First Contact (1983 film)

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First Contact
Directed byRobin Anderson
Bob Connolly
Produced byDick Smith
CinematographyDennis O'Rourke
Tony Wilson
Edited byMartyn Down
Stewart Young
Arundel Productions
Release date
7 December 1983
Running time
58 minutes

First Contact is a 1983 documentary by Bob Connolly and Robin Anderson which recounts the discovery of a flourishing native population in the interior highlands of New Guinea in 1930 in what had been thought to be an uninhabited area. It is based on the book of the same name by the same authors. Inhabitants of the region and surviving members of the Leahy brothers' gold prospecting party recount their astonishment at this unforeseen meeting. The film includes still photographs taken by Michael Leahy leader of the expedition and contemporary footage of the island's terrain. It was nominated for an Academy Award for Best Documentary Feature.[1] It won Best Feature Documentary at the 1983 Australian Film Institute Awards.[2]

The Highlands Trilogy[edit]

First Contact is the first documentary in what later became known as The Highland Trilogy. The other two films are Joe Leahy's Neighbours (1989) and Black Harvest (1992). These three films, between them, have won some thirty major awards, included each film winning both the Grand Prix at the Festival Cinéma du Réel in Paris and AFI Award for Best Documentary.[3]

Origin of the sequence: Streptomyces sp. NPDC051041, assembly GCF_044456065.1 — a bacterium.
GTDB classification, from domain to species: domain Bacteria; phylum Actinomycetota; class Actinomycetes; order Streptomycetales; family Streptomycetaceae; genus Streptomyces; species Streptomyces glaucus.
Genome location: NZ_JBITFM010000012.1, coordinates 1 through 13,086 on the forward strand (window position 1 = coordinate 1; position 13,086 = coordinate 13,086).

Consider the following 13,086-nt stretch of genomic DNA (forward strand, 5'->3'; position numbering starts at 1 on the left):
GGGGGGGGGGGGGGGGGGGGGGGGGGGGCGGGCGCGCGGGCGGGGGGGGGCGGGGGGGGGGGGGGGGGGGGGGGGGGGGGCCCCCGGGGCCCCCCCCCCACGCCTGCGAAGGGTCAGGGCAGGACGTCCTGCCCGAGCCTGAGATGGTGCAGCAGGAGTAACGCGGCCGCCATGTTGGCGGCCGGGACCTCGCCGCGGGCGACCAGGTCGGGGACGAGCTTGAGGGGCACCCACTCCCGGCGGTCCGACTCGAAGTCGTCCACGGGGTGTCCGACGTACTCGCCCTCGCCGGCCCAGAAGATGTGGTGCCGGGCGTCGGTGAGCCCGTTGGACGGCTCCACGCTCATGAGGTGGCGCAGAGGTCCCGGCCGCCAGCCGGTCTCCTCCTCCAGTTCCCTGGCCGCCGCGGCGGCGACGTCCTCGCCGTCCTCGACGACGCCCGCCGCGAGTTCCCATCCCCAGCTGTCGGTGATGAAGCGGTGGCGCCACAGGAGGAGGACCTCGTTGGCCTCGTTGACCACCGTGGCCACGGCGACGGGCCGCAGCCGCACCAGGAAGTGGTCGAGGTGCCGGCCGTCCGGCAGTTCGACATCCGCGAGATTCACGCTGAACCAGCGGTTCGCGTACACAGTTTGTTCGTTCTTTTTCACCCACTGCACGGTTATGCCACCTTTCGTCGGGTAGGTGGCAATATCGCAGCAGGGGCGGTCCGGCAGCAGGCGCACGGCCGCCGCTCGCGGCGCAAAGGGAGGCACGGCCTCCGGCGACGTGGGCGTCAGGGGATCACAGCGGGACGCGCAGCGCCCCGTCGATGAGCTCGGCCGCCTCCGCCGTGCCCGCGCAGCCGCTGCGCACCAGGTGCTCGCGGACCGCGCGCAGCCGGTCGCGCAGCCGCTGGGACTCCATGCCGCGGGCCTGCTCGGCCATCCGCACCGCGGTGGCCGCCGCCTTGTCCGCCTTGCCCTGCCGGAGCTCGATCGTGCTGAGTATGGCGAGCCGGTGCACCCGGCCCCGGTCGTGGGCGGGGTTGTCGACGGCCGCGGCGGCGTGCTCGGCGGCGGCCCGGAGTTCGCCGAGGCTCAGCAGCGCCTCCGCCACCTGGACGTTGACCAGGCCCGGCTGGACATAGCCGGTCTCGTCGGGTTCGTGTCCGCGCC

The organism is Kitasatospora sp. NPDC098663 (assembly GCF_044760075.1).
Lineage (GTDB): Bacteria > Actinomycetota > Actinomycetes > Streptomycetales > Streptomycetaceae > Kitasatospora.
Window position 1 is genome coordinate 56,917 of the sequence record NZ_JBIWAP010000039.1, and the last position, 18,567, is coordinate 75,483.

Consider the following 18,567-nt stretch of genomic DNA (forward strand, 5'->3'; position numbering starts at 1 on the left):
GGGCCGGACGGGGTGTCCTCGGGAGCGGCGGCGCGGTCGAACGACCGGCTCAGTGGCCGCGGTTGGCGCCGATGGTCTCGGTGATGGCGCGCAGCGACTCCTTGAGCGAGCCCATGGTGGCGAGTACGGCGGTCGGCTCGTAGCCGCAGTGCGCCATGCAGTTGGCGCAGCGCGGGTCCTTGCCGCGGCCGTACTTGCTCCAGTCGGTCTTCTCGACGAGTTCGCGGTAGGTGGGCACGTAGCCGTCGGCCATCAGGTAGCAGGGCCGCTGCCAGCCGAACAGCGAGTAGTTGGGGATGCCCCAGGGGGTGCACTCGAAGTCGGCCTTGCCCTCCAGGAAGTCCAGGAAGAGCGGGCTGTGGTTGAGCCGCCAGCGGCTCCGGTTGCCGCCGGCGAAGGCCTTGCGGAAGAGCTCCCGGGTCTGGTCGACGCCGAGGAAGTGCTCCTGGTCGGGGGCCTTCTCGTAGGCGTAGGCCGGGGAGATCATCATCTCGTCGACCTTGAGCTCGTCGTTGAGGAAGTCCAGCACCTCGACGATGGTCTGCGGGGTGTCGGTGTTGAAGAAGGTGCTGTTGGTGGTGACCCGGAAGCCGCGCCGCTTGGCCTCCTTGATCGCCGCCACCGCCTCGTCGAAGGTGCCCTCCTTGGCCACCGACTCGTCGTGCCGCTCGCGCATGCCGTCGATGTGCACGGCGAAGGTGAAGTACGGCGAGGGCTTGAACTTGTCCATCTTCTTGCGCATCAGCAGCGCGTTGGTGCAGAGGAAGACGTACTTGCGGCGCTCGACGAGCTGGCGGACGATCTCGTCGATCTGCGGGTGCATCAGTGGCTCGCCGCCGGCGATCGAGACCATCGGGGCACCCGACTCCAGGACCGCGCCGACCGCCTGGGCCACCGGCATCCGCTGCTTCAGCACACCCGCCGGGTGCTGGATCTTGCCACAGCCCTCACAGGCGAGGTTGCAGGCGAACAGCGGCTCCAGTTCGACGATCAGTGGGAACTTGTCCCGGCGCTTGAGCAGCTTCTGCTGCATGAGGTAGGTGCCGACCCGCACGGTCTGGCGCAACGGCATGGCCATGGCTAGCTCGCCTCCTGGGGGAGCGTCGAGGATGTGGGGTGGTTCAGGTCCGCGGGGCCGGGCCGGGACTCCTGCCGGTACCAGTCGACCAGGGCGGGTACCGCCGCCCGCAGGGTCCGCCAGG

Joe Leahy's Neighbours and Black Harvest pick up the Leahy story started in First Contact but in the next generation with Michael Leahy's mixed-race son, Joe Leahy, and his family. These two films document Joe Leahy's life as owner and manager of two coffee plantations on land acquired in controversial circumstances from the Ganiga tribe. Much of the drama in the two films stem from the implications and expectations of these two plantations, that is, from conflicts about ownership both within the Ganiga people and between the Ganiga and Leahy. The films chart a society in transition from a tribal life to a western capitalist one.

Box office[edit]

First Contact grossed $120,000 at the box office in Australia.[4]

See also[edit]


  1. ^ AMG. "First Contact". New York Times. Retrieved 15 April 2010.
  2. ^ AACTA. "Past WInners: 1983 Winners & Nominees". Australian Academy of Cinema and Television Arts. Retrieved 27 June 2014.
  3. ^ Michael DVD Reviews
  4. ^ Film Victoria - Australian Films at the Australian Box Office Archived 23 July 2011 at the Wayback Machine

Further reading[edit]

External links[edit]